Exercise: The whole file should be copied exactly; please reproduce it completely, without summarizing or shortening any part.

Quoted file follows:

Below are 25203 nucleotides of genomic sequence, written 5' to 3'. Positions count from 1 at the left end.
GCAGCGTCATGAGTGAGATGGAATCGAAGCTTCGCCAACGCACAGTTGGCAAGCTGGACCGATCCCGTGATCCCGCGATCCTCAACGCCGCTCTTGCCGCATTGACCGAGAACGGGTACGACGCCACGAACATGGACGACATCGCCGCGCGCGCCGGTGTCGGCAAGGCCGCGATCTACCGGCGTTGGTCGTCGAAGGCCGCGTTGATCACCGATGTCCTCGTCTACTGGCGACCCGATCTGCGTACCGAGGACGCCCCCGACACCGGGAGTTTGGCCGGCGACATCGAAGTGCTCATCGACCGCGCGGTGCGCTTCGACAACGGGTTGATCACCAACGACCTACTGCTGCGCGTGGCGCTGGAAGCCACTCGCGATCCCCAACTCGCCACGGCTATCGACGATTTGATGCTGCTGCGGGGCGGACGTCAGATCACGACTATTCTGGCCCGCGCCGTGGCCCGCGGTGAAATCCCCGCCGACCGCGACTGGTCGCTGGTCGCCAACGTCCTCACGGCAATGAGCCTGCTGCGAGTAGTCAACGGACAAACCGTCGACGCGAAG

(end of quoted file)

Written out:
Below are 25203 nucleotides of genomic sequence, written 5' to 3'. Positions count from 1 at the left end.
GCAGCGTCATGAGTGAGATGGAATCGAAGCTTCGCCAACGCACAGTTGGCAAGCTGGACCGATCCCGTGATCCCGCGATCCTCAACGCCGCTCTTGCCGCATTGACCGAGAACGGGTACGACGCCACGAACATGGACGACATCGCCGCGCGCGCCGGTGTCGGCAAGGCCGCGATCTACCGGCGTTGGTCGTCGAAGGCCGCGTTGATCACCGATGTCCTCGTCTACTGGCGACCCGATCTGCGTACCGAGGACGCCCCCGACACCGGGAGTTTGGCCGGCGACATCGAAGTGCTCATCGACCGCGCGGTGCGCTTCGACAACGGGTTGATCACCAACGACCTACTGCTGCGCGTGGCGCTGGAAGCCACTCGCGATCCCCAACTCGCCACGGCTATCGACGATTTGATGCTGCTGCGGGGCGGACGTCAGATCACGACTATTCTGGCCCGCGCCGTGGCCCGCGGTGAAATCCCCGCCGACCGCGACTGGTCGCTGGTCGCCAACGTCCTCACGGCAATGAGCCTGCTGCGAGTAGTCAACGGACAAACCGTCGACGCGAAG